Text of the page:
Initially, the students are gaining vocational experiences in the campus food service and custodial departments, Horsley said. Plans are to expand those opportunities to office and groundskeeping work as soon as they can put supports in place. In addition, the INSPIRE team is working through Indiana Vocational Rehabilitation Services to establish better outcomes for students. A couple of the students already have paid jobs, working off campus. Socially, Horsley added, "The INSPIRE students have lunch with their college peers every day."

"This semester the students will also be participating in various educational experiences," said Karen Burgard, chair of Franklin College’s Department of Education. "For example, one student will be paired with a senior art major and create art in our Franklin College art studio for the entire semester. Two others will participate in a wellness and health promotion class."

Essentially, Franklin athletic training students will provide health and wellness assessments to the INSPIRE students while also giving them guidance on physical fitness and activities.

The IU grant, Horsley said, will also allow the postsecondary partnership to develop a mentor program, matching INSPIRE students with those in Franklin College’s education department.

Horsley said organizers hope to increase the total number of INSPIRE students to 12 next year by opening up the opportunity to six other area school districts.

Franklin is the third Indiana college or university hoping to build a successful college/work experience program for students with intellectual or developmental disabilities. Indiana University-Purdue University Indianapolis works with students who are transitioning from Indianapolis Public Schools as well as those from other Indianapolis area school systems, and the Vincennes University Jasper Campus began a similar program in south central Indiana in 2012.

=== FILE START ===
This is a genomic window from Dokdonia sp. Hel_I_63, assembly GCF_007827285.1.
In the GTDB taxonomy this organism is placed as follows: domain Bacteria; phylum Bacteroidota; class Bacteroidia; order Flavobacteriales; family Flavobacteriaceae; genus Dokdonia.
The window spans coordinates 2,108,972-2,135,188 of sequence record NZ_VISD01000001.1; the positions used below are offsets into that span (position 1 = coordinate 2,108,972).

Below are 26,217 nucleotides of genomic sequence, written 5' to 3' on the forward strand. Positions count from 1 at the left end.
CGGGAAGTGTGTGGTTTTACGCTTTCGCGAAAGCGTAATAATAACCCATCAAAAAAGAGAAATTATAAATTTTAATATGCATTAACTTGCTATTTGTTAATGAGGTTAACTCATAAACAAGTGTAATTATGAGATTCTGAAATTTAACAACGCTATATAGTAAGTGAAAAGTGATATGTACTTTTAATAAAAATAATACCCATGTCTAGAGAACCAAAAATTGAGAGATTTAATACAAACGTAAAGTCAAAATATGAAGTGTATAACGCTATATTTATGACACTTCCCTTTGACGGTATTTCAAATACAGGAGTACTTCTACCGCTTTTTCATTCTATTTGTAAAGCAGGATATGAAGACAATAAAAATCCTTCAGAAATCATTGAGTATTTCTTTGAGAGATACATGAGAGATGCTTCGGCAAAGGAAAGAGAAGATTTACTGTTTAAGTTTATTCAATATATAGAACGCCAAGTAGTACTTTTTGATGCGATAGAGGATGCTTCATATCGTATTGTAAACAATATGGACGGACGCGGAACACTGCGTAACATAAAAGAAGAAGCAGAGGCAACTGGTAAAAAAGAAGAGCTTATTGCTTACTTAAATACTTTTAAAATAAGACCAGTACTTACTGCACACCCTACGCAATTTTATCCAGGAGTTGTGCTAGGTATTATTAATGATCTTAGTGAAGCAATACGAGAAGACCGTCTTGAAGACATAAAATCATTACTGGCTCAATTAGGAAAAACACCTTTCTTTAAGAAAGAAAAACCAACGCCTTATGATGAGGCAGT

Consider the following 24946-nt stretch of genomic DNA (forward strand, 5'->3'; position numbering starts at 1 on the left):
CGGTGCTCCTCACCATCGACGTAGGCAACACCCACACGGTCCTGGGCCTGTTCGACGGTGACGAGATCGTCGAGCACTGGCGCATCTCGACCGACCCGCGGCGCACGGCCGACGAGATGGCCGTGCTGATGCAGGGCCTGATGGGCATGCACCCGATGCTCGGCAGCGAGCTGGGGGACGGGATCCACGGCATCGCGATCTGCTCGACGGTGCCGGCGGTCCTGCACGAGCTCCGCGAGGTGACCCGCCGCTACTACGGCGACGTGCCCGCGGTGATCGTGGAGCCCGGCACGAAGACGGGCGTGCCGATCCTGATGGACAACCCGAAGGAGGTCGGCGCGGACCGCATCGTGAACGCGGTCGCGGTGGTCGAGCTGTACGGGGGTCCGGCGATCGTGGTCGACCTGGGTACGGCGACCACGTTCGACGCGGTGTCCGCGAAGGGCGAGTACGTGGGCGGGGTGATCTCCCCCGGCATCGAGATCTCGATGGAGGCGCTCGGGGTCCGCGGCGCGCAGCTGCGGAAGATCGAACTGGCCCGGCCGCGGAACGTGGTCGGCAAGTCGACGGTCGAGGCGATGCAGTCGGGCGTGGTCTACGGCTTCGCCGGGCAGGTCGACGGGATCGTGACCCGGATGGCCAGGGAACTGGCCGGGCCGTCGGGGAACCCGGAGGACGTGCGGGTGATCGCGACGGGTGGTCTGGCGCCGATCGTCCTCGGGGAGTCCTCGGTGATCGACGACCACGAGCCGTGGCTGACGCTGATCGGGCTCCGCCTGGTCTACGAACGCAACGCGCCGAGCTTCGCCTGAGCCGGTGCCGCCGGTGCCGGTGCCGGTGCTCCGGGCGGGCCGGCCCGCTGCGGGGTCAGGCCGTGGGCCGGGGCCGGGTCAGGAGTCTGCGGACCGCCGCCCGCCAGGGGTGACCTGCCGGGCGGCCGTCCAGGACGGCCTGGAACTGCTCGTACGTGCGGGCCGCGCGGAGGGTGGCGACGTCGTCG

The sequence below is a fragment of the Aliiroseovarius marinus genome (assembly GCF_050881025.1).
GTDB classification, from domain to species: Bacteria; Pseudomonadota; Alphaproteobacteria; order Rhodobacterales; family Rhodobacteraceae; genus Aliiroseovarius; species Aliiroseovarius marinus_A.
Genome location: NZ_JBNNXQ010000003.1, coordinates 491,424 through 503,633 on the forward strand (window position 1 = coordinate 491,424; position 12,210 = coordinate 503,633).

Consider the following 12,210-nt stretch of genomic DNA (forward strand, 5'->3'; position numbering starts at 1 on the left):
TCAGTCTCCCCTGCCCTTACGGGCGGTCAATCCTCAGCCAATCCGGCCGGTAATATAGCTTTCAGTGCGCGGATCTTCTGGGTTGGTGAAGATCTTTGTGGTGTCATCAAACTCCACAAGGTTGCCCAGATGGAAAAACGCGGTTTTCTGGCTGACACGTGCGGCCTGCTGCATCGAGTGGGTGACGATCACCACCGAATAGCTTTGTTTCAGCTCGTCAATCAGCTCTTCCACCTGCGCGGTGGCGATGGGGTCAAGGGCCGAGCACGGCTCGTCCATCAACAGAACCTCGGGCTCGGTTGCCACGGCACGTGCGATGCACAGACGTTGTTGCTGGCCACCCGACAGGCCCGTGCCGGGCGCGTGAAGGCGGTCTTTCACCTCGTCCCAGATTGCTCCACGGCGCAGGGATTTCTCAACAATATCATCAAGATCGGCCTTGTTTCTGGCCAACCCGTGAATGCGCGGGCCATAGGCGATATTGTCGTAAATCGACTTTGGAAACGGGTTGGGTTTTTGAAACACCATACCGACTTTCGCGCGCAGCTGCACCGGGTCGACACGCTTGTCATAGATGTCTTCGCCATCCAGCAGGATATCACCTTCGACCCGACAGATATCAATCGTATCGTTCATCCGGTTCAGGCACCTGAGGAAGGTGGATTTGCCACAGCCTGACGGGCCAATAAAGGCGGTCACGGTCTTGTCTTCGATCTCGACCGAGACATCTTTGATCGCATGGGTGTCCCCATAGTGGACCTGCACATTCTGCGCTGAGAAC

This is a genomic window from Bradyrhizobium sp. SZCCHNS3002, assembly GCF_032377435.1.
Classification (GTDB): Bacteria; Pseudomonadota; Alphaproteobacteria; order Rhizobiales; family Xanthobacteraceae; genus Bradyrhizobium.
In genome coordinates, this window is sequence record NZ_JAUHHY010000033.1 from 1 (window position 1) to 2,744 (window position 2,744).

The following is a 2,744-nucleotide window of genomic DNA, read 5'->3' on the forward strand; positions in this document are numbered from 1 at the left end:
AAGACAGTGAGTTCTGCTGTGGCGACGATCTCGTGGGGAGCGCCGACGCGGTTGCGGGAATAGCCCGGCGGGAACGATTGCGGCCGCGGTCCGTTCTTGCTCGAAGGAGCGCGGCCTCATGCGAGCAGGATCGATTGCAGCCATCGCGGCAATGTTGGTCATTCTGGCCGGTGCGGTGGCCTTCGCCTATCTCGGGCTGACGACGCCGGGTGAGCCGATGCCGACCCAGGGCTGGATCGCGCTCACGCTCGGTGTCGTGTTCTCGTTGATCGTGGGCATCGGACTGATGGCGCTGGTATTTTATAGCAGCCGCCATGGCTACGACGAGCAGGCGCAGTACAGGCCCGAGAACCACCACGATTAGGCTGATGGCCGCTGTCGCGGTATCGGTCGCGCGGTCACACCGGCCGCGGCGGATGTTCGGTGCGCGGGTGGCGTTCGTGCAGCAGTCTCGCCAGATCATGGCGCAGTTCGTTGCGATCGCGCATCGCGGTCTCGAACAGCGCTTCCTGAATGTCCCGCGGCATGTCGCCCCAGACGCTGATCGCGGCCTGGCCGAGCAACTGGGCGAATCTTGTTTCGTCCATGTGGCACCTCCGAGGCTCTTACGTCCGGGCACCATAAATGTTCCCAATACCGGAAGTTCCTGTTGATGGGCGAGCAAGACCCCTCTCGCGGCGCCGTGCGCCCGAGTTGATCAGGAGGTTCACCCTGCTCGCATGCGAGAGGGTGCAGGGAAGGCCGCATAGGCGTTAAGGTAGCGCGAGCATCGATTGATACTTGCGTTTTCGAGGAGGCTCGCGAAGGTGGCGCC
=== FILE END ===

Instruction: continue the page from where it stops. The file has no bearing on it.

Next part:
"Having that campus experience for eight months can really improve the outlook and possibilities for a student with disabilities," said Jean Updike, Project Coordinator at IU’s Center on Community Living and Careers. Updike has been encouraging other Indiana universities to establish postsecondary programs for students with intellectual and developmental disabilities on campuses around the state.

Pointing to the national program Think College, Updike said that other states around the nation have successful programs providing inclusion opportunities to students with disabilities and have found that the programs ultimately benefit not just the students themselves, but also faculty and other students on campus. Building upon that, the Indiana Postsecondary Education Coalition has its own Think College Indiana website to provide information and resources to students, families and professionals.